Mathematics 125

Math 125
Finite Mathematics for Business and Economics
(formerly Math 145: Applied Business Mathematics)

Catalog Entry

MATH 125. Finite Mathematics for Business and Economics
Three Lecture Hours (3).

This course contains an introduction to the concepts of functions and graphing, with focus on linear, quadratic, exponential and logarithmic functions.  Applications contain simple linear models, linear systems, optimization with quadratic functions and problem solving in finance such as compound interest and annuities.  Calculators and/or EXCEL will be used in problem solving.  Will not satisfy requirements for a major in mathematics.  This course has been approved for credit in the Mathematical Sciences Area of the Core Curriculum.


Detailed Description of Course

The course will cover the following topics

  • Algebra review
  • Functions and their graphs
  • Linear equations and linear models
  • Quadratic equations, quadratic functions and optimization involving quadratic models
  • Exponential and logarithmic functions
  • Additional functions (polynomial, rational, and piecewise functions)
  • Mathematics of finance (simple interest, compound interest and annuities)
  • Systems of linear equations (graphical and algebraic solutions)
  • Linear programming (graphical method and simplex method)


Detailed Description of Conduct of Course

Instructors will emphasize business applications.  Most instructors will use the lecture method; some may require students to work together in small groups. Calculators and/or computers will be used both inside and outside class. In all sections students will be expected to work problems assigned as homework.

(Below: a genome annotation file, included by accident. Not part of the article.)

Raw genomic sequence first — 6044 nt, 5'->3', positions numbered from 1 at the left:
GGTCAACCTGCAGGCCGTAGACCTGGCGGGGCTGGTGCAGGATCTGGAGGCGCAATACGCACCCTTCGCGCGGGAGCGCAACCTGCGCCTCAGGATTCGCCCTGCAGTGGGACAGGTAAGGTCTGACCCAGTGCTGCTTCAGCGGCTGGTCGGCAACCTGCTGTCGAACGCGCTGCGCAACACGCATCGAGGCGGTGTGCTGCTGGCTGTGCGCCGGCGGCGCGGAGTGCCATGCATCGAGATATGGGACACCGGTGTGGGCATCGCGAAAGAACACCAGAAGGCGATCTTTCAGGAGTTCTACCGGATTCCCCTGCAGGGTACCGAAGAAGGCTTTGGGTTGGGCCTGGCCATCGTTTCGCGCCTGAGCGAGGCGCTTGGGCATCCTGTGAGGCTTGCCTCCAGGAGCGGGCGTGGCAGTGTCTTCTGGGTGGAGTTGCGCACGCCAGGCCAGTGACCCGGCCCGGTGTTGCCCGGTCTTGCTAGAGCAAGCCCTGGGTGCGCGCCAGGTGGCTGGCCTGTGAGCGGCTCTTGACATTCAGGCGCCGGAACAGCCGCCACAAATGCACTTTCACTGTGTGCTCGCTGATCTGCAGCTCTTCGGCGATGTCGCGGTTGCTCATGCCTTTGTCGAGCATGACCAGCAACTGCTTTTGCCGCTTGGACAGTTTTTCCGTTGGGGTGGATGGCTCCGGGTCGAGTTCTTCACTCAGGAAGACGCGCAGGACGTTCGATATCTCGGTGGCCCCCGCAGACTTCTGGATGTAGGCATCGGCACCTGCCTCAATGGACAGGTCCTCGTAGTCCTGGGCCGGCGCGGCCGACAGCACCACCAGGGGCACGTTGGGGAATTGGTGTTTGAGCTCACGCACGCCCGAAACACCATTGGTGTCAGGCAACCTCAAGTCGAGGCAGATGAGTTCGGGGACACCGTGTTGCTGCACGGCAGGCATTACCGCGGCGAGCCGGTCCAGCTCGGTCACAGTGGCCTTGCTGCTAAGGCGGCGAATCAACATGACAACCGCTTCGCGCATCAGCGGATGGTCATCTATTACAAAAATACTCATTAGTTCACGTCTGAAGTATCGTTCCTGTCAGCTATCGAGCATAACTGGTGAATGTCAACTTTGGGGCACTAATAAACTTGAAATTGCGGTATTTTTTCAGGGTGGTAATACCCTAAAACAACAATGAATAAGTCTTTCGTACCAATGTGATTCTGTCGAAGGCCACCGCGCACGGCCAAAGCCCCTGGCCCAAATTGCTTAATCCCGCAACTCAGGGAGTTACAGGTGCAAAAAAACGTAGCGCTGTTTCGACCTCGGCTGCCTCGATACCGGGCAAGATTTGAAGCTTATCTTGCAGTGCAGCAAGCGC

Student Goals and Objectives of the Course

Students with a major in the College of Business and Economics are expected to develop and improve their skills in mathematics, and become better prepared for Business Calculus.


Students will be able to use the tools of mathematics and quantitative reasoning to conceptualize and solve problems.  Students will be able to:

a.       interpret relationships among numeric, symbolic, and graphical information as applied to the real world;
b.       solve problems using numeric, symbolic, and graphical information

Assessment Measures

Graded tasks may include homework, computer projects, quizzes and written exams; they may also include group projects and written or oral class participation.


Other Course Information


Review and Approval Date

June 20, 2015